The Country Vintner's Dave Martin and some primo Spanish vino Sarah Walor photo
I recently caught up with Julia Battaglini and Dave Martin, an oenophilic duo with fresh ink in their wine journals from a recent adventure in Spain, which has the most land devoted to vines yet produces much less wine than France or Italy. "There a lot of distinct regions," says Battaglini, "and as a country, it's undervalued." She's owned Carytown's River City Cellars for a decade, and he's pulled corks for The Country Vintner as a wine distributor for years. Over a plate of trecce di Giulietta (tresses of Juliet) pasta with basil, mint, dry thyme, garlic, sautéed zucchini, bacon and Parmesan cheese, they trebled my Spanish knowledge over the following trio of wines, two of which came from spots they visited personally in February. If you're inspired to do a little exploring of your own, Martin has some advice: "Look for old families and small producers, as well as lower alcohol levels indicating old Spain versus the new, international-style Spain."
Three to Try:
Can Feixes Blanc Seleccio 2007 – $16
At a liver-friendly 12 percent ABV, this organic white from Penedes (just outside Barcelona) is predominantly parellaeda and Chardonnay, but it also includes malyasia sitges and macabeo. Together, these four grapes harmonize to create a medium-bodied-yet-mouth-coating, goes-with-almost-everything white highlighted by beautiful acid that makes Can Feixes "more serious than quaffable; a thinking man's refreshing," says Battaglini.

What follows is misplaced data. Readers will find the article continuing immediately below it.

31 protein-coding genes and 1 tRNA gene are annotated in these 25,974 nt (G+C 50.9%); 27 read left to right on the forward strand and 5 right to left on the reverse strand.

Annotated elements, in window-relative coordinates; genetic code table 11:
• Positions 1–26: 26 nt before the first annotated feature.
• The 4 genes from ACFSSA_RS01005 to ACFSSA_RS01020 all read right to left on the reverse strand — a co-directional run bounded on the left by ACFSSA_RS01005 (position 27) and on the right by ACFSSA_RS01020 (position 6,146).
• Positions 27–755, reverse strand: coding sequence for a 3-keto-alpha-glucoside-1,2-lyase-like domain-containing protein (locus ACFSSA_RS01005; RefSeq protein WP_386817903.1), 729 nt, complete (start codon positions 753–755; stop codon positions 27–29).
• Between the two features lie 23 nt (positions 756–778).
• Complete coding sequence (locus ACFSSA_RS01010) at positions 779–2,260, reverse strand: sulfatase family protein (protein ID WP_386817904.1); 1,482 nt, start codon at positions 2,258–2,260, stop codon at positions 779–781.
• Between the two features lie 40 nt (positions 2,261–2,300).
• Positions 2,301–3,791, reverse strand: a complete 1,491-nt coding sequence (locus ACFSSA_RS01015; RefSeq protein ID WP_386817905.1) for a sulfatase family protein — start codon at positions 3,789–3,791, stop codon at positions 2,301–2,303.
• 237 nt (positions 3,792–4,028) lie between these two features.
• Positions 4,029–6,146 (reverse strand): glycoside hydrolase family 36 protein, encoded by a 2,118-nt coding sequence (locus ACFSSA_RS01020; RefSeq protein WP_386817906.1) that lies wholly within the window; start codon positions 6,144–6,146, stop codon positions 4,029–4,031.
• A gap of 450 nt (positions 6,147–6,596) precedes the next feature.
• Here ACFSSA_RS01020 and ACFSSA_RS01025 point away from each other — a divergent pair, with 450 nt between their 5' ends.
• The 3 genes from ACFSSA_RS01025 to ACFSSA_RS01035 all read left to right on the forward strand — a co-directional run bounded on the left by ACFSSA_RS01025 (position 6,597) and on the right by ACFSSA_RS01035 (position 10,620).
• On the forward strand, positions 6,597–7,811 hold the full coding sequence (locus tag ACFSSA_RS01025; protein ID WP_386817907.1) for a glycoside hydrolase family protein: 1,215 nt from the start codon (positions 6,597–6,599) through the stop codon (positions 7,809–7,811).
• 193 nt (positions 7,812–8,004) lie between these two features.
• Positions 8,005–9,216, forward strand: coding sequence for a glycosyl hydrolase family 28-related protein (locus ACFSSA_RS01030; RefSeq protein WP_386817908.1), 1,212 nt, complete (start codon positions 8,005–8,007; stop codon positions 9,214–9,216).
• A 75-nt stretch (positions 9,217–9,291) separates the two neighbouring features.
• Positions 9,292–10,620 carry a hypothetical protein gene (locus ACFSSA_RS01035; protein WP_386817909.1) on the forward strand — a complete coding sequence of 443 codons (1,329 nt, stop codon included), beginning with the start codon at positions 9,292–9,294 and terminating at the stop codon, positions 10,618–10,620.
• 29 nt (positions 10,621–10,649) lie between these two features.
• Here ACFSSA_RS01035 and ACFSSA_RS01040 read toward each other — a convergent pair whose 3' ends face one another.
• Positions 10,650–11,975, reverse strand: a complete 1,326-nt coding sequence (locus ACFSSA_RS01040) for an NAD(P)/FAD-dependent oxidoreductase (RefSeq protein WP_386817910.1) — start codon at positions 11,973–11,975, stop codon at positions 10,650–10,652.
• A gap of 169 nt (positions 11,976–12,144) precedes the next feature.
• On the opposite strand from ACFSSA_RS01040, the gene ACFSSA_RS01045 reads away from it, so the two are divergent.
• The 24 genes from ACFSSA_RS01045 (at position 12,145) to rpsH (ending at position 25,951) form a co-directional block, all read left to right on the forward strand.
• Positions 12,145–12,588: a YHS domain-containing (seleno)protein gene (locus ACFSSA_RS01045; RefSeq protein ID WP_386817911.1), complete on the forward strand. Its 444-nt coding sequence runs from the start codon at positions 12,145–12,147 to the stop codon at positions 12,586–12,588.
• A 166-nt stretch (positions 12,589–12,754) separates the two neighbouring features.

Luzon Verde 2007 – $10
This organic red feels like a wine from France's lower Rhone Valley, but it actually comes from Jumilla, an up-and-coming — if undiscovered — region, hence the bargain price. The nose of dark berries, pomegranate and ripe strawberries led to a juicy but acid-fresh palate.
Mas Igneus Priorat 2004 – $30
The Mas Igneus is a blend of mainly garnatxa negra (grenache noir), with carinyena (carignane), Cabernet Sauvignon and Syrah grown in slate soil way up in the mountains, "out of cell-phone range," Martin recalls. The wine smells like nebbiolo, with its tarry nose of rose petals, Japanese plums and dusty spice. And just like the behemoth wines of Italy's Piedmont, it needs food: "big-ass meat on a stick," says Battaglini, "or Catalan suckling pig."